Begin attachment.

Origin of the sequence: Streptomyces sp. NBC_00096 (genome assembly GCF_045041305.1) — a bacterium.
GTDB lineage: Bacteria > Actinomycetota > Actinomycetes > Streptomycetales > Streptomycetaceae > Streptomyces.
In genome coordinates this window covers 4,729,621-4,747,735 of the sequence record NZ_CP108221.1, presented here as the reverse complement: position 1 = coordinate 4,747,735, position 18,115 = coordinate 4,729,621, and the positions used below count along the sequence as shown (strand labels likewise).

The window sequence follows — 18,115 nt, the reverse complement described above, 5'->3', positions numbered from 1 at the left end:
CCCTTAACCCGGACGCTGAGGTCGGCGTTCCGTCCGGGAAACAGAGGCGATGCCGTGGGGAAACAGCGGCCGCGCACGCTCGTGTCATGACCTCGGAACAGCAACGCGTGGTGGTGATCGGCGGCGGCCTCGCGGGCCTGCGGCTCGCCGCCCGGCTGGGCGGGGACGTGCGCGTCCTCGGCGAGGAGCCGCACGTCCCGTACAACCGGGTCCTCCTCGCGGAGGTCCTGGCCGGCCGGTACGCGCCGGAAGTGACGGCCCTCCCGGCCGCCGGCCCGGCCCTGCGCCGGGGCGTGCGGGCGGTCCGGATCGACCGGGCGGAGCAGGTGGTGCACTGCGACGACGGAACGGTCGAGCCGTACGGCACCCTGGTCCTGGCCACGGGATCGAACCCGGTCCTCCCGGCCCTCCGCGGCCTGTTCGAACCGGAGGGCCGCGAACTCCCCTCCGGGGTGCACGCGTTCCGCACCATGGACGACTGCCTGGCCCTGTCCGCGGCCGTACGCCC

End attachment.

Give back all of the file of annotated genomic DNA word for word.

Origin of the sequence: Streptomyces sp. NBC_00096 (genome assembly GCF_045041305.1) — a bacterium.
GTDB lineage: Bacteria > Actinomycetota > Actinomycetes > Streptomycetales > Streptomycetaceae > Streptomyces.
In genome coordinates this window covers 4,729,621-4,747,735 of the sequence record NZ_CP108221.1, presented here as the reverse complement: position 1 = coordinate 4,747,735, position 18,115 = coordinate 4,729,621, and the positions used below count along the sequence as shown (strand labels likewise).

The window sequence follows — 18,115 nt, the reverse complement described above, 5'->3', positions numbered from 1 at the left end:
CCCTTAACCCGGACGCTGAGGTCGGCGTTCCGTCCGGGAAACAGAGGCGATGCCGTGGGGAAACAGCGGCCGCGCACGCTCGTGTCATGACCTCGGAACAGCAACGCGTGGTGGTGATCGGCGGCGGCCTCGCGGGCCTGCGGCTCGCCGCCCGGCTGGGCGGGGACGTGCGCGTCCTCGGCGAGGAGCCGCACGTCCCGTACAACCGGGTCCTCCTCGCGGAGGTCCTGGCCGGCCGGTACGCGCCGGAAGTGACGGCCCTCCCGGCCGCCGGCCCGGCCCTGCGCCGGGGCGTGCGGGCGGTCCGGATCGACCGGGCGGAGCAGGTGGTGCACTGCGACGACGGAACGGTCGAGCCGTACGGCACCCTGGTCCTGGCCACGGGATCGAACCCGGTCCTCCCGGCCCTCCGCGGCCTGTTCGAACCGGAGGGCCGCGAACTCCCCTCCGGGGTGCACGCGTTCCGCACCATGGACGACTGCCTGGCCCTGTCCGCGGCCGTACGCCC